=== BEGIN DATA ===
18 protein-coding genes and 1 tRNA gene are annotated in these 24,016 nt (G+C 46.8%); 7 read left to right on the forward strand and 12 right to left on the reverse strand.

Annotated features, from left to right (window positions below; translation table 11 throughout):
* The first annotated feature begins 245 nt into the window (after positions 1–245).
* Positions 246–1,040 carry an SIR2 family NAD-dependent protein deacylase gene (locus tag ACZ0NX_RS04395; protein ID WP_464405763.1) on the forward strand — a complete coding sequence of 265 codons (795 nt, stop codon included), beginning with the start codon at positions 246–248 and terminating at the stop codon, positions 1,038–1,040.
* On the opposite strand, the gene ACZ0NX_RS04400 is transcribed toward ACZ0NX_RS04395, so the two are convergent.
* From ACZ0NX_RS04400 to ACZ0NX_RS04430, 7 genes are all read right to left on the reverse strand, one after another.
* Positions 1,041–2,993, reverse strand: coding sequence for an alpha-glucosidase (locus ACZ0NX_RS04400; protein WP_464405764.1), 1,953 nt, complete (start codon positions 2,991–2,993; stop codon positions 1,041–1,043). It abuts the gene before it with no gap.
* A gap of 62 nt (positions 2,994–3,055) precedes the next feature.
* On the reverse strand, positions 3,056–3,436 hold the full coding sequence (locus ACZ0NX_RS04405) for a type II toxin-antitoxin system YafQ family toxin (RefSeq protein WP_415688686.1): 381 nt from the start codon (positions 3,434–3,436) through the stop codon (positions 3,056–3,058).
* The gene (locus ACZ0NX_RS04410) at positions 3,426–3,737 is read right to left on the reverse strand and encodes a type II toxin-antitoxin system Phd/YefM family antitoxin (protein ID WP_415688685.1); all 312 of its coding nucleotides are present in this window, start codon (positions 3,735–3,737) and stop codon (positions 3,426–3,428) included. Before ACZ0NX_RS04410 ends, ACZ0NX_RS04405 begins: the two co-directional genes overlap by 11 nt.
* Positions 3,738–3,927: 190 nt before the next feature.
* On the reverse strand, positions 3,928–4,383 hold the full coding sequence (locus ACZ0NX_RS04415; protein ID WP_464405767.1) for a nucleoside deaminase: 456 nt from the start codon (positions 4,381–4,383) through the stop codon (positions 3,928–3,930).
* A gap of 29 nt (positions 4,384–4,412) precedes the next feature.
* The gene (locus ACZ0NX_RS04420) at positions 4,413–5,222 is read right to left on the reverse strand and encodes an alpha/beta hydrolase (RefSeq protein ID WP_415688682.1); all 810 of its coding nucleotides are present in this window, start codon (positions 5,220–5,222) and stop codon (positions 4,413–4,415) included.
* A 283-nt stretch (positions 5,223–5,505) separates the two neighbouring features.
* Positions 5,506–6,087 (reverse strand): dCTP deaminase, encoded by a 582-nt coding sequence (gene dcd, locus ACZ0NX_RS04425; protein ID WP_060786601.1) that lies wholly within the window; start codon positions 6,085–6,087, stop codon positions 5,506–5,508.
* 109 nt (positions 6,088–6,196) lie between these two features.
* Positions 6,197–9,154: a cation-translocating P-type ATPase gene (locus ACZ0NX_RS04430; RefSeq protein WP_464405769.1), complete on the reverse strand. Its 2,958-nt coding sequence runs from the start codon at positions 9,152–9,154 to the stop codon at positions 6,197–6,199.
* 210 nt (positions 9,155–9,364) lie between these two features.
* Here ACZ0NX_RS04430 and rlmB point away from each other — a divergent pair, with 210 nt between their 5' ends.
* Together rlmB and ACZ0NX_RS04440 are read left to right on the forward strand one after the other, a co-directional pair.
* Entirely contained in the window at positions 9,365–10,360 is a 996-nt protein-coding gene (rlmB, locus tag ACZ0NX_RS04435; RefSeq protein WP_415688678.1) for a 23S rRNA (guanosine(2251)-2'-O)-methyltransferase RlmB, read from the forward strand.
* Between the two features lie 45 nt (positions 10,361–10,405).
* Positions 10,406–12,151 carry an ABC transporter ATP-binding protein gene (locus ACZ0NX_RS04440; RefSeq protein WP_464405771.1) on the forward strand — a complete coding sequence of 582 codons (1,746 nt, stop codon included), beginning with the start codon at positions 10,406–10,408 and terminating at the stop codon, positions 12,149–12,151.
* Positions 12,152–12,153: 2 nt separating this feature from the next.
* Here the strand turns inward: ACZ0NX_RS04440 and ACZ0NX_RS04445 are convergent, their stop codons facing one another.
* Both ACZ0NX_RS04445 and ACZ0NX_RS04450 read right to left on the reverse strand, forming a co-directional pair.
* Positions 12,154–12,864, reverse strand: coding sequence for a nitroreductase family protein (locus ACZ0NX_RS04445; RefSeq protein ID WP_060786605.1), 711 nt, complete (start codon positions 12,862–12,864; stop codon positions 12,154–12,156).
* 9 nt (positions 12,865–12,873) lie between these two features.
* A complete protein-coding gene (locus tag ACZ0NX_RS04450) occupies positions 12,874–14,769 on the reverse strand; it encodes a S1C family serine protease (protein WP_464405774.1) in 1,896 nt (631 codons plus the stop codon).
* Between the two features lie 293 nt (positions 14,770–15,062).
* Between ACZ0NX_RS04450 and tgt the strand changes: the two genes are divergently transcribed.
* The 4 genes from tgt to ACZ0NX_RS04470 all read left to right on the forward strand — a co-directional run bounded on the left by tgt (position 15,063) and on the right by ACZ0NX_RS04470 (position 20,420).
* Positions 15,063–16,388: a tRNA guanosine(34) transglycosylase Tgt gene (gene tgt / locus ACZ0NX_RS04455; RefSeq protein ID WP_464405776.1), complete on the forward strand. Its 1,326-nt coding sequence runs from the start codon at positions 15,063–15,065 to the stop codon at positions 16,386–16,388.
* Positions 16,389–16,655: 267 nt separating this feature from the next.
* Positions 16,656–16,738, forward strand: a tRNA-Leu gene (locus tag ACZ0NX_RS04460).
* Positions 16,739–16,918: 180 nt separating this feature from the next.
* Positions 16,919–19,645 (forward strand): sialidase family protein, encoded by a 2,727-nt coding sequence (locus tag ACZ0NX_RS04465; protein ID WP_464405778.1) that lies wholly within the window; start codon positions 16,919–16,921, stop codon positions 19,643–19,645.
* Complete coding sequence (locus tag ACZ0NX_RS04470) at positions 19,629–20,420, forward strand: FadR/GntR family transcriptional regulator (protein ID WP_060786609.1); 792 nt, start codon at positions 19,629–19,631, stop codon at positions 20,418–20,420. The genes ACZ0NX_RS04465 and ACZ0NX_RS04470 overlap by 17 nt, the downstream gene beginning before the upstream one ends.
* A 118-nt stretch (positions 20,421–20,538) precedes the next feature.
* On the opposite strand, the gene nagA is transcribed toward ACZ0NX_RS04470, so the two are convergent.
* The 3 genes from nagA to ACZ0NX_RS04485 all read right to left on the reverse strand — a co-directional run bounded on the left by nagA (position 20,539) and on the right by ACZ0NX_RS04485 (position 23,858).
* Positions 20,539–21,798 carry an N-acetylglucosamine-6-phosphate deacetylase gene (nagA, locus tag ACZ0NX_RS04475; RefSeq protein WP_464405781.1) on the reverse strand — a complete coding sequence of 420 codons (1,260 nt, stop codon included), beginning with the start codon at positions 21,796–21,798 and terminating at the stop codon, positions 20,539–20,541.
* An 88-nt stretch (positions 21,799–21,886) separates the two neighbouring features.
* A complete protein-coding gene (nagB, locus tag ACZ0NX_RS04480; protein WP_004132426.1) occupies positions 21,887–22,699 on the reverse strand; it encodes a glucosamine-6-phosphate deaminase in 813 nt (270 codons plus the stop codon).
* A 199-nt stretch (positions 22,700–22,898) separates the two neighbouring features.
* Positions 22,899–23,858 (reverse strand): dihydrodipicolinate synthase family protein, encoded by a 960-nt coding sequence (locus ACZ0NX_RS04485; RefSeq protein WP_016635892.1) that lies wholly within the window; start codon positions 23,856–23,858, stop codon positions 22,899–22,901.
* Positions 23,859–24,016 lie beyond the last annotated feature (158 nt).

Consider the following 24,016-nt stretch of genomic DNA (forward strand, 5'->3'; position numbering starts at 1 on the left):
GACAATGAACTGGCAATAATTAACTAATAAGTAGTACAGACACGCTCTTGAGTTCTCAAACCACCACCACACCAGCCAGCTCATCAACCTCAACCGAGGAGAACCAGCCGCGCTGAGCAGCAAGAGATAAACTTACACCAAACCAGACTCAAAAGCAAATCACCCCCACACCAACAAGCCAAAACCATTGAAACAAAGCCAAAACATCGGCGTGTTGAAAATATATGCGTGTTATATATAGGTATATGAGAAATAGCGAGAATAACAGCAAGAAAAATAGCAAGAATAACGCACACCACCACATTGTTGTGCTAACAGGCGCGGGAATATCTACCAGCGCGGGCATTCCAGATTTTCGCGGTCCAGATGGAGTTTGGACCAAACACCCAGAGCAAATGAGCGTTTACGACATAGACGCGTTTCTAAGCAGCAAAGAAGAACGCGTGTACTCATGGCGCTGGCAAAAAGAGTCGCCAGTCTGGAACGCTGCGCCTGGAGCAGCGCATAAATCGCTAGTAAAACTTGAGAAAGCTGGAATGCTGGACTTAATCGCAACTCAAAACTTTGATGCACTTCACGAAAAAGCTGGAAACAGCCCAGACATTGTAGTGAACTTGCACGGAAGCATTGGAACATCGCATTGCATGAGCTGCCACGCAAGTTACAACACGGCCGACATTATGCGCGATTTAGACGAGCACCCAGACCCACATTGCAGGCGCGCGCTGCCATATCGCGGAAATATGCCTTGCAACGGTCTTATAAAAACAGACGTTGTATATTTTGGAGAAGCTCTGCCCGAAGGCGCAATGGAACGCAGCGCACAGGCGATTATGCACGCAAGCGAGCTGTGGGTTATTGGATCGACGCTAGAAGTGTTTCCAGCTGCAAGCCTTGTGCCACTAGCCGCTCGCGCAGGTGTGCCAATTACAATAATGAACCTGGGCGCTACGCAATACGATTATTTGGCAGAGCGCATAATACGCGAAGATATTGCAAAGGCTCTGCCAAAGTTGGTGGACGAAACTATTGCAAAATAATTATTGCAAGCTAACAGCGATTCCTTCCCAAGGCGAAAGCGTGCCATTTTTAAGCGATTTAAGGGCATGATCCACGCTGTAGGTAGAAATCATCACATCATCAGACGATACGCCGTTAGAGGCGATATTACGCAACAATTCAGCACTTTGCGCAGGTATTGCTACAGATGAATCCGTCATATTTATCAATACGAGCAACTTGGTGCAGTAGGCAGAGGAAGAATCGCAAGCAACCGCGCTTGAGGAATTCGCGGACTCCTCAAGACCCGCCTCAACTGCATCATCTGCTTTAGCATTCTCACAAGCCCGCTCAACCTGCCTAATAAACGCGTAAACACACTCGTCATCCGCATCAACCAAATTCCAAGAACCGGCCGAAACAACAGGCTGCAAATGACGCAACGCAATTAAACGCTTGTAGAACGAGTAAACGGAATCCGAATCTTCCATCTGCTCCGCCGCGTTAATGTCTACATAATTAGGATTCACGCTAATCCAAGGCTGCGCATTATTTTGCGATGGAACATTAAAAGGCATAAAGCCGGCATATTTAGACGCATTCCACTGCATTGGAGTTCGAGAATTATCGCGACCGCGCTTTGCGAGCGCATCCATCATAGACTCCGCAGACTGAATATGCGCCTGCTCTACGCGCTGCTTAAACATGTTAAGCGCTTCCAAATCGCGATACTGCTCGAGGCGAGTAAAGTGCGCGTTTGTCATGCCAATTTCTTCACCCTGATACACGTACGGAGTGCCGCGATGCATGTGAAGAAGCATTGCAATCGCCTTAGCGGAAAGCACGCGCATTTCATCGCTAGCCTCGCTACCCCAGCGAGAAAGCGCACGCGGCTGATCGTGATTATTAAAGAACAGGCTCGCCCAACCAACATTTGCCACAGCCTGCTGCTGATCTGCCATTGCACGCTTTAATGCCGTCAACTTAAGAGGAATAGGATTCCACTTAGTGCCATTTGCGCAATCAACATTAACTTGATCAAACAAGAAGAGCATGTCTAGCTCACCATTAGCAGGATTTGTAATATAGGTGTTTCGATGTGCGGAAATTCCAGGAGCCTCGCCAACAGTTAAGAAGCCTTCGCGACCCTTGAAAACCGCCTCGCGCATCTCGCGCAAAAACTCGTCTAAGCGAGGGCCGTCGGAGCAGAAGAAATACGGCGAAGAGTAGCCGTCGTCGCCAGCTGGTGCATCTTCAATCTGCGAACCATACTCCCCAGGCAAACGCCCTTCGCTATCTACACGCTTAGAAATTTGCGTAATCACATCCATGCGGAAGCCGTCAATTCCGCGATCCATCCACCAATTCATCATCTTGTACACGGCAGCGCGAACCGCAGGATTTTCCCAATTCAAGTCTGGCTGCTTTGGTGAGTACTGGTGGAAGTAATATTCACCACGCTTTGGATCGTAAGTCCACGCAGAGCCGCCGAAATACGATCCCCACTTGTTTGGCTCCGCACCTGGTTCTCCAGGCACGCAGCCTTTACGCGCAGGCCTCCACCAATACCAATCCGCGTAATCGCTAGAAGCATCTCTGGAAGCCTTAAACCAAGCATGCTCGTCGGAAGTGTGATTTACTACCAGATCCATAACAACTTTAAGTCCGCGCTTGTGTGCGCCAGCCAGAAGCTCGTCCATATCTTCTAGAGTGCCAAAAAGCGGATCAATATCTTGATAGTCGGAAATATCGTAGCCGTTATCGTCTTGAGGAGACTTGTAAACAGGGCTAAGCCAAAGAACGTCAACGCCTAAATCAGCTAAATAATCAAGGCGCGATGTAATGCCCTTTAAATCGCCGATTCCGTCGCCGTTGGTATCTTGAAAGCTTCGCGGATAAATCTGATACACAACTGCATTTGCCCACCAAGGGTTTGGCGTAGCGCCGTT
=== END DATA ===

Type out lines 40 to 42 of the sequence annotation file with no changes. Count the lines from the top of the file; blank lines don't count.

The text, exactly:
* A 118-nt stretch (positions 20,421–20,538) precedes the next feature.
* On the opposite strand, the gene nagA is transcribed toward ACZ0NX_RS04470, so the two are convergent.
* The 3 genes from nagA to ACZ0NX_RS04485 all read right to left on the reverse strand — a co-directional run bounded on the left by nagA (position 20,539) and on the right by ACZ0NX_RS04485 (position 23,858).